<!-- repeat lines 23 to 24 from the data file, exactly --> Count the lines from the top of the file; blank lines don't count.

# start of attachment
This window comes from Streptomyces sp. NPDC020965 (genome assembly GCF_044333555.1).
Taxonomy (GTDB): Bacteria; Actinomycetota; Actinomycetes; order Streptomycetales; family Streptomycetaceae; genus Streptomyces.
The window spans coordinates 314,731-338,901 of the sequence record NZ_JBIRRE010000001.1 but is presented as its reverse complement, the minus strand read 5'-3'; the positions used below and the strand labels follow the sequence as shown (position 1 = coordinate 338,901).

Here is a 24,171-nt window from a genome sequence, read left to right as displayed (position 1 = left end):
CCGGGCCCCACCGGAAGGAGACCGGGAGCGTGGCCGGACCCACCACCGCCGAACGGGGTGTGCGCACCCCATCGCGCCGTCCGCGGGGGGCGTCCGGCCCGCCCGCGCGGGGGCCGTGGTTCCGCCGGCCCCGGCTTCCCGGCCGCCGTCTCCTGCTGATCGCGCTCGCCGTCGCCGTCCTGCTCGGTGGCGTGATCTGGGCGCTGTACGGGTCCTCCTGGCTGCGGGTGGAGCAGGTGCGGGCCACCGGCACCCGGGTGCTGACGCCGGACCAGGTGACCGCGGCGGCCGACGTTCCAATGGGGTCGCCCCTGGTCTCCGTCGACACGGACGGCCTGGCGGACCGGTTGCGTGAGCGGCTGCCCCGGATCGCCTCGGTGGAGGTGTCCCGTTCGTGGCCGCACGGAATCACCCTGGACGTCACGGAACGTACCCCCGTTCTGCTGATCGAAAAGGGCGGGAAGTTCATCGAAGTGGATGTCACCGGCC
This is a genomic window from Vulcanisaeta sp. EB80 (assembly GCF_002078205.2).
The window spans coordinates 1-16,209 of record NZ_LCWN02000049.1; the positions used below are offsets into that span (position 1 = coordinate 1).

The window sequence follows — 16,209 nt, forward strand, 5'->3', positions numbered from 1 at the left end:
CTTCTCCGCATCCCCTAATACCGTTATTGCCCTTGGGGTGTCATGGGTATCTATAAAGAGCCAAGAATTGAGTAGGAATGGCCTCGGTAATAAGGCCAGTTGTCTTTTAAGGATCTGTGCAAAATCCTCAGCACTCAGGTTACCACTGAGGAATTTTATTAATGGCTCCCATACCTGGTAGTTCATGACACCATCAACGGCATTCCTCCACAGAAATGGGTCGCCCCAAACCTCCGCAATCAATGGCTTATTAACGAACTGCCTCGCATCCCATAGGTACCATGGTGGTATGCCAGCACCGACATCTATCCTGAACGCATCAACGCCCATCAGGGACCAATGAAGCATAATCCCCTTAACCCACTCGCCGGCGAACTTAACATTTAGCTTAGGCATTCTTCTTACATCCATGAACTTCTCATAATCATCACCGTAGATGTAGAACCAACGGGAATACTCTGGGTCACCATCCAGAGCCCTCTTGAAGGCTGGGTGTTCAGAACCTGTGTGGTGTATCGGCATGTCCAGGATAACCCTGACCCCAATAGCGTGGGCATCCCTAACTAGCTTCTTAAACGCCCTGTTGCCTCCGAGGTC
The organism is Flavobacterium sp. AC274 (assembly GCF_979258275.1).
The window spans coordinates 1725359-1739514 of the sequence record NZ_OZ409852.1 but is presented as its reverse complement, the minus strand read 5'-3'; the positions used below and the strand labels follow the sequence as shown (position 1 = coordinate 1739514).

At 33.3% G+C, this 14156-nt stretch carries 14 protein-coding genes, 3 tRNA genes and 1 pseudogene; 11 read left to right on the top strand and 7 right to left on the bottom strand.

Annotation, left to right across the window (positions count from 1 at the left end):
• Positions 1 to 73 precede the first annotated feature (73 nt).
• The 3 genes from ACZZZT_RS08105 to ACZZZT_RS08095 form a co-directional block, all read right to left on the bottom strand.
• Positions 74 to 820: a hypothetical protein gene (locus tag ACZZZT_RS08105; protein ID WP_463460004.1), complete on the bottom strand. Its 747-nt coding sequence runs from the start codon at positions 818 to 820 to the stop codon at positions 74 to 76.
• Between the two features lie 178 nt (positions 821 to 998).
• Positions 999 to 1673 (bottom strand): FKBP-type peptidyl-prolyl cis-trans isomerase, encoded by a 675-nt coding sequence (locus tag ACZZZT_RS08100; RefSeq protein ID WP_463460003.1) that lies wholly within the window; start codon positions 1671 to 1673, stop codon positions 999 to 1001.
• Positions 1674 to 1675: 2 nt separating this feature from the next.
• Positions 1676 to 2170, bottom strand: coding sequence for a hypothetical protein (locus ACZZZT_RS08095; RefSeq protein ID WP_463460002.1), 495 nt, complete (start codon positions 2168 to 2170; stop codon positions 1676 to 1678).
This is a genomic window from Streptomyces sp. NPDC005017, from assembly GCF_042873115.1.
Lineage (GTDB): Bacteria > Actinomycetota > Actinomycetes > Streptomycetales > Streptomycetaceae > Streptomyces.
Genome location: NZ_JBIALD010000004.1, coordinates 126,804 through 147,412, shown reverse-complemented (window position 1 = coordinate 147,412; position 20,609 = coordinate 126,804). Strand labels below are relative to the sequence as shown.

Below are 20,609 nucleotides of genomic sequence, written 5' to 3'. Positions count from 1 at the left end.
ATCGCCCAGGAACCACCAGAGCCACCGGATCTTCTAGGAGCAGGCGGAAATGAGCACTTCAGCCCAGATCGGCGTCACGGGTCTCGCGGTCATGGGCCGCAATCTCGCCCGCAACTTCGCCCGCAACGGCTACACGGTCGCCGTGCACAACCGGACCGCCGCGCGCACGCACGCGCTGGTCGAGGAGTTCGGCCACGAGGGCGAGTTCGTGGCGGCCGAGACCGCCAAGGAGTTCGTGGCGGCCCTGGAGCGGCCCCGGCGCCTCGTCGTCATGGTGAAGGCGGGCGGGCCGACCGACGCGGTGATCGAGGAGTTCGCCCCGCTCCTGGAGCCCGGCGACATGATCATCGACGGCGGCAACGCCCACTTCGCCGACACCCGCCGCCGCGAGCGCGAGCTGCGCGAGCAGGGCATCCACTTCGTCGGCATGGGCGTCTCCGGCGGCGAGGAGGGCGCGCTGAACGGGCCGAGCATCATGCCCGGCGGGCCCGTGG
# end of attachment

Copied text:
Genome location: NZ_JBIALD010000004.1, coordinates 126,804 through 147,412, shown reverse-complemented (window position 1 = coordinate 147,412; position 20,609 = coordinate 126,804). Strand labels below are relative to the sequence as shown.

Below are 20,609 nucleotides of genomic sequence, written 5' to 3'. Positions count from 1 at the left end.